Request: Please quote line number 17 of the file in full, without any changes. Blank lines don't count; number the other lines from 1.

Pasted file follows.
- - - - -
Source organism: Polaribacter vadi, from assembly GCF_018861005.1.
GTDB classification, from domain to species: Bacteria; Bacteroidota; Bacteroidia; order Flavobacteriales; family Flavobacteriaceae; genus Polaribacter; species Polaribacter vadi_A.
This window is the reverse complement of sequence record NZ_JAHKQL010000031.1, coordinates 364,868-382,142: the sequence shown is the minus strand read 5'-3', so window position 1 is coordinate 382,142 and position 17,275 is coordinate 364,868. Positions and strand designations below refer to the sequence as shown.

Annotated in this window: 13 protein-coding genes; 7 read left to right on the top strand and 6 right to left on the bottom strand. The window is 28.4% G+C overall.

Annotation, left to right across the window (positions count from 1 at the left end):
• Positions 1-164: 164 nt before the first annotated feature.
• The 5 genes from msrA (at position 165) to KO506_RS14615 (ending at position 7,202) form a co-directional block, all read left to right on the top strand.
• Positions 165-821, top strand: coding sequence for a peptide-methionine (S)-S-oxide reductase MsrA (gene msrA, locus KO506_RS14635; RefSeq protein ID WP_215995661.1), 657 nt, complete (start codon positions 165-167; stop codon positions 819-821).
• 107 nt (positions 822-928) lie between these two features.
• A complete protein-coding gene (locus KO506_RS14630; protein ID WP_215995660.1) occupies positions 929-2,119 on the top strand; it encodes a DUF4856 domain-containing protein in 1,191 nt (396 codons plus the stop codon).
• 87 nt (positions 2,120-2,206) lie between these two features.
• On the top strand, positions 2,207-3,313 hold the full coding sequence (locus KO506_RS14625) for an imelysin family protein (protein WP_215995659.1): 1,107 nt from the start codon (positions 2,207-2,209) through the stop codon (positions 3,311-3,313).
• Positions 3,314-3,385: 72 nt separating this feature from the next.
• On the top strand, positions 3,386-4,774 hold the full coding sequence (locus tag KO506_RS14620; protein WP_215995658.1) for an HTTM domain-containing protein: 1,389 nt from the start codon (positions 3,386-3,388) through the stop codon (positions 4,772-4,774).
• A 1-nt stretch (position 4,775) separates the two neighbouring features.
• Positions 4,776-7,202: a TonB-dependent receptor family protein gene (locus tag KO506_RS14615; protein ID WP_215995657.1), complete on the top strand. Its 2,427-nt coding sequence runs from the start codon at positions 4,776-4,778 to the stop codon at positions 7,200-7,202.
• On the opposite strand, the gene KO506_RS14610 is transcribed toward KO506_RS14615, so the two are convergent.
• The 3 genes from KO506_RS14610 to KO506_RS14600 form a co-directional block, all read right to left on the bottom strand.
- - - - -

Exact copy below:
• On the opposite strand, the gene KO506_RS14610 is transcribed toward KO506_RS14615, so the two are convergent.